Today I interview the fascinating Mark DeMoss, president and founder of The DeMoss Group, the leading public relations firm for Christian organizations. DeMoss has represented organizations such as The Billy Graham Evangelistic Association, Prison Fellowship, and The American Bible Society.
A few years ago, Mark launched The Civility Project, aimed at shaping a more civil public discourse. The idea was to get public leaders to at least agree to be civil with each other, even as they disagree. But after two years, hardly any signed up for the pledge.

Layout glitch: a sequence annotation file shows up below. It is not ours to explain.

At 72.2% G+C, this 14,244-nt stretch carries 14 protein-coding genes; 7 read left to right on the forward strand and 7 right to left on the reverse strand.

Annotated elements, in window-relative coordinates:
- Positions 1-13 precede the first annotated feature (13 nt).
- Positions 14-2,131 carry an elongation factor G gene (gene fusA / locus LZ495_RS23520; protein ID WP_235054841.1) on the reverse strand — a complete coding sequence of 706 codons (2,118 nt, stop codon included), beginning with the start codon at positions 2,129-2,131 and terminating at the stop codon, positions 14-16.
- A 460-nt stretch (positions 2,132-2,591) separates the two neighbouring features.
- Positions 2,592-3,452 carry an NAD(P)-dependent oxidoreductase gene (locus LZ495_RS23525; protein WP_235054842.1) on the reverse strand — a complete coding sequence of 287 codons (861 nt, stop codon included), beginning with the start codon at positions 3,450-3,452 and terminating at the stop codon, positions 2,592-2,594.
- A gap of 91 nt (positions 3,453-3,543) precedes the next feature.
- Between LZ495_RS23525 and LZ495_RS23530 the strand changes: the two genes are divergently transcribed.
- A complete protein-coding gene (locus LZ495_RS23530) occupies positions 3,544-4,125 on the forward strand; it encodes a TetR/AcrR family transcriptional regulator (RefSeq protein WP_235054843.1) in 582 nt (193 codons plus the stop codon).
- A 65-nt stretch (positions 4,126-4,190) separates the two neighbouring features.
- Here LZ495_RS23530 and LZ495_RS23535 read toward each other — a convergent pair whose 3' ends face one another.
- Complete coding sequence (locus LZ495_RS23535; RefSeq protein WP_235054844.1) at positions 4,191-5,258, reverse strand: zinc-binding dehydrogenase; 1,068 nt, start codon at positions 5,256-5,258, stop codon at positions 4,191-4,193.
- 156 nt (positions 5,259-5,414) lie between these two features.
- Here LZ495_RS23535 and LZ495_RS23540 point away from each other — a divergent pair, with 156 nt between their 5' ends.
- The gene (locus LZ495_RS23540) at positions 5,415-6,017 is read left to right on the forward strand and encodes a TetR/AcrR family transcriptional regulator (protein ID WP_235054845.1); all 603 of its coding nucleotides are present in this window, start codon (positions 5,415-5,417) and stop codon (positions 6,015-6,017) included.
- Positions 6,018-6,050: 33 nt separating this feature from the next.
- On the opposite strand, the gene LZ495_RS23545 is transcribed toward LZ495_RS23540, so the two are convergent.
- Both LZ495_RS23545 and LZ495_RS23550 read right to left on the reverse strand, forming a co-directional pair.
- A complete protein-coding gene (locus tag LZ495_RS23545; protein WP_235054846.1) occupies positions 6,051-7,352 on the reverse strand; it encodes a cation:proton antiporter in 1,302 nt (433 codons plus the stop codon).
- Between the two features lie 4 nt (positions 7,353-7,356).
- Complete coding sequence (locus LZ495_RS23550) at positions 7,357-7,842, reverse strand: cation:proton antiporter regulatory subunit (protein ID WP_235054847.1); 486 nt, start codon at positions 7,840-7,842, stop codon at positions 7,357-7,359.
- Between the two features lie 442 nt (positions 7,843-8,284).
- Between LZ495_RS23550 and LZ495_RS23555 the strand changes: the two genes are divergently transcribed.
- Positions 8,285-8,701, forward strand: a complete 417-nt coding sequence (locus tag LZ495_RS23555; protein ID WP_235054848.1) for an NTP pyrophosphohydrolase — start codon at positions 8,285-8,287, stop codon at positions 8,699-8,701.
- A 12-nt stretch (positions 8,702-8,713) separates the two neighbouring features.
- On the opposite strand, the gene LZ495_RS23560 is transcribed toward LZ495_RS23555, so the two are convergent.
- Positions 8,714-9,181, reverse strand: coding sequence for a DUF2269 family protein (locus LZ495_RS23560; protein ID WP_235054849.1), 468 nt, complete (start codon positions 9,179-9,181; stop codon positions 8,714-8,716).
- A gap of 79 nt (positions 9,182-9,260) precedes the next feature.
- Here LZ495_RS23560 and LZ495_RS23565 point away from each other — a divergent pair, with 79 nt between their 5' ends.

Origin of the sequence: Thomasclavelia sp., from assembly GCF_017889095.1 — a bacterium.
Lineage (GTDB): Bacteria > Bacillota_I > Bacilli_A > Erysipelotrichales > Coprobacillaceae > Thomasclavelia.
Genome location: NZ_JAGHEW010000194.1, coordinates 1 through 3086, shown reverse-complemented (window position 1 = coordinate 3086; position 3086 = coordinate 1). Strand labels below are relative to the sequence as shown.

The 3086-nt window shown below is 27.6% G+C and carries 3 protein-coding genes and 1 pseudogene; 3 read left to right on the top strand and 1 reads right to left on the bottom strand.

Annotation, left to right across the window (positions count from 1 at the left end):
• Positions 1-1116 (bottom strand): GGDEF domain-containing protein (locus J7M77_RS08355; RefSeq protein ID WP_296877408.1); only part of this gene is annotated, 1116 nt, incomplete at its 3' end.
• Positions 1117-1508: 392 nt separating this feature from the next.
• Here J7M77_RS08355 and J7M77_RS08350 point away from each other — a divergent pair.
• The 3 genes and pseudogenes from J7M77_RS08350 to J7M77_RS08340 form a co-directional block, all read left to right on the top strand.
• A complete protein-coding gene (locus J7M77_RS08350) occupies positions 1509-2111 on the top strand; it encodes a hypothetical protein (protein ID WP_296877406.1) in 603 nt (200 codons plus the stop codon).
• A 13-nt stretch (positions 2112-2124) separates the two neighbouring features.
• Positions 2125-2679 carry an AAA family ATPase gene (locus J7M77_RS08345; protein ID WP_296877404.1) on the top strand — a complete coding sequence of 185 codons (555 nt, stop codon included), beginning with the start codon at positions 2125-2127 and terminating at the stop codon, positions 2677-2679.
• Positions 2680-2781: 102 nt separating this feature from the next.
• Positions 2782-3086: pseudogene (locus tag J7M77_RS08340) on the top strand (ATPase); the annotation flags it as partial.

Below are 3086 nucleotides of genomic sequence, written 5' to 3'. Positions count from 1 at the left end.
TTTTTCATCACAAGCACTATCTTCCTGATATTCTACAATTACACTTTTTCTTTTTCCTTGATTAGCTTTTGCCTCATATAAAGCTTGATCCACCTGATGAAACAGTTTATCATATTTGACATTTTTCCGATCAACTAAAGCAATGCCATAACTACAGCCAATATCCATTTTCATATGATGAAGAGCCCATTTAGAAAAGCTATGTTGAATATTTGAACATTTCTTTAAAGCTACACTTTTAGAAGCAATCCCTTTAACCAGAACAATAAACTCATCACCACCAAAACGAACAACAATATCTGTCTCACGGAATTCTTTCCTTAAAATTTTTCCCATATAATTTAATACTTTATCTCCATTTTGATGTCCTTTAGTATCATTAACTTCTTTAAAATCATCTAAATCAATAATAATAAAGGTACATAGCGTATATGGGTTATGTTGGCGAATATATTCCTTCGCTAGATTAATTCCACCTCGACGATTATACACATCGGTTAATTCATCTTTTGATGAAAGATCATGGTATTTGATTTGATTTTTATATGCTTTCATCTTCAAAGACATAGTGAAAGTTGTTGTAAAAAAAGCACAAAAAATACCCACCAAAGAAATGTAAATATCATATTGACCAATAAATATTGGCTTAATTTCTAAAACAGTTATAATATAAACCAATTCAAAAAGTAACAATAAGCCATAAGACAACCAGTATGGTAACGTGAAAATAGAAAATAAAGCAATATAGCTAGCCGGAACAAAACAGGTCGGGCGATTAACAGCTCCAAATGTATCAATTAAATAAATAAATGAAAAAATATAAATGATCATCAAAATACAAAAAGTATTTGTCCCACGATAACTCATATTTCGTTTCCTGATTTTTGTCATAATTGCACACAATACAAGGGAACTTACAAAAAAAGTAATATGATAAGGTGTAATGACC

I asked Mark if he thought Christian leaders should teach civility. As a pastor, I’ve tried to do this, but I often get pushback from Christians who think being civil equals being a compromiser. Mark disagrees.
Should pastors and church leaders make the teaching of civility a priority?
Yes! There are plenty of Scriptures to support that answer. For example, “In lowliness of mind, let each esteem others better than himself.” Phil. 2:3 “Let your speech always be with grace, seasoned with salt, that you may know how you ought to answer each one.” Col. 4:5 And then, “Let all that you do be done in love.” 1 Cor. 16:14 I strongly believe it is never an option for me to claim Jesus Christ as Savior and behave in an uncivil manner with anyone, under any circumstance. Never.
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